I recall my college days and moving into my first apartment and then my second and third, and on and on. I think I may have moved every 6 months to a year until my son was born, and 3 times since. All that moving got me to thinking about furniture and how much we spend, and sometimes waste, on it based on how we approach the buying process.
When I got my first apartment, I bought this little almost loveseat sized sofa that I thought was just so super cute! I have always been creative and a little “different” and I never wanted to have anything in my place that I might walk into someone else’s place and see. I have also always been frugal with my own personal purchases.
So I ordered this little sofa from a catalog – YES a CATALOG! – and I am certain it cost very little, relatively speaking. It was a neutral color, sort of a light tan, which would allow me unlimited decorating possibilities, AND it folded out into a “bed”! How cool is that?! Ok, so the “bed” was more like a foam mattress on the floor; the seats of the sofa just folded out onto the floor and back up again.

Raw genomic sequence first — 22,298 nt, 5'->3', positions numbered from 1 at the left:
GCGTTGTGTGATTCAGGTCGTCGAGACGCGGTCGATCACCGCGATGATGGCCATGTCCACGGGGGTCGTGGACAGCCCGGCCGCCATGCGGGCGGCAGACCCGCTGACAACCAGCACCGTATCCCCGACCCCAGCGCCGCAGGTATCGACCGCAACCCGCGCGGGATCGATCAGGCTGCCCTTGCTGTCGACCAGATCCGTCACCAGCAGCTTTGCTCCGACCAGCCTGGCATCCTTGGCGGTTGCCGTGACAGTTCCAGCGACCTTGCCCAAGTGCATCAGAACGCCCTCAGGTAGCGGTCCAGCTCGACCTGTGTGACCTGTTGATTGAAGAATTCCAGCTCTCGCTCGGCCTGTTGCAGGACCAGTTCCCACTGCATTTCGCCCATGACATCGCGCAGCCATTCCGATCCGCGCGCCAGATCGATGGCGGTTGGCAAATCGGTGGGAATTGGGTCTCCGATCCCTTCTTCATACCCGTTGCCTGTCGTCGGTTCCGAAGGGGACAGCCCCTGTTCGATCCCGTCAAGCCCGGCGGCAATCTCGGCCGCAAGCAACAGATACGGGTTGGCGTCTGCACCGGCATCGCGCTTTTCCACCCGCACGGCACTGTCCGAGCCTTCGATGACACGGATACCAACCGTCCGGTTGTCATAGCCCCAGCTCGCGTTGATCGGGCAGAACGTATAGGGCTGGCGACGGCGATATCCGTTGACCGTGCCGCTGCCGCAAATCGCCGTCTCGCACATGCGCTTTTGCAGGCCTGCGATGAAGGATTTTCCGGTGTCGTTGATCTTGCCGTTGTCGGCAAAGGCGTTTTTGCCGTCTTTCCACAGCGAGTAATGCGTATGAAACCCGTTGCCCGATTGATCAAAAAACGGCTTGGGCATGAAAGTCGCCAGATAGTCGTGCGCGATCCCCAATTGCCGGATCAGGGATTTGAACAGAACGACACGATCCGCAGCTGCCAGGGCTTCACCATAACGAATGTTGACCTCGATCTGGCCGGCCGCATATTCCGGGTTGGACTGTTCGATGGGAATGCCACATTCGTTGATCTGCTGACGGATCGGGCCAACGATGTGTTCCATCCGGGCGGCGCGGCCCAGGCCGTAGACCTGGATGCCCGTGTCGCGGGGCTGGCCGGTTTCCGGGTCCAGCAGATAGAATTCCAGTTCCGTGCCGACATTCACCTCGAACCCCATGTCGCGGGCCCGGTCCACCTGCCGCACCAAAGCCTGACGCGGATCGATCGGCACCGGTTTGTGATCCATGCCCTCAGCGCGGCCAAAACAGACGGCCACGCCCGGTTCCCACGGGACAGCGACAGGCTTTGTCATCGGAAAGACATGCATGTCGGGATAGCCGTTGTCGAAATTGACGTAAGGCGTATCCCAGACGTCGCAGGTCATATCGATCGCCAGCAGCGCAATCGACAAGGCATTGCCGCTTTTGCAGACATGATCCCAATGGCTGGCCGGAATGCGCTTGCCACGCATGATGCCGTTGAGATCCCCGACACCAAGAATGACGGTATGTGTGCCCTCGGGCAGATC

I really loved that sofa and no one else I knew of had anything like it. Most college kids had a futon, which was all the rage, or hand me down furniture from family. Mine was unique, super cute, and extra functional. It was also very poorly and cheaply made.
Fast forward 20 years, and I have learned a few things about purchasing good seating that will last. And now that my oldest son is not too far off from that 1st apartment milestone, I will share a some of the checks we’ll go through that you might not hear or read anyplace else.
Of course there’s all the standard advice to sit on it, lay on it, check for removable covers, possibly washable covers, color, fabric, size, design (arm type, skirted, cushion type, leg style). And all of these are important, but here are a few things you might not otherwise think about.
- Check that the number of legs is proportional to the size of the piece.
- Move the piece around a little.
- Press your knee or elbow into the sides (below the arm) and outside back ever so slightly.
- Take the seat cushions off and check the seat construction.
- Take the back cushions off and check the back construction.
- And while you’re removing cushions, check the stitching (on the cushions and the base).
- Do your homework and ask a million questions!
The final “lesson” of this post is to spend the money up front on good seating or you’ll be sorry sooner (like as soon as you get it home) or later (a year later when you realize you wasted money you could have saved toward a really solid piece).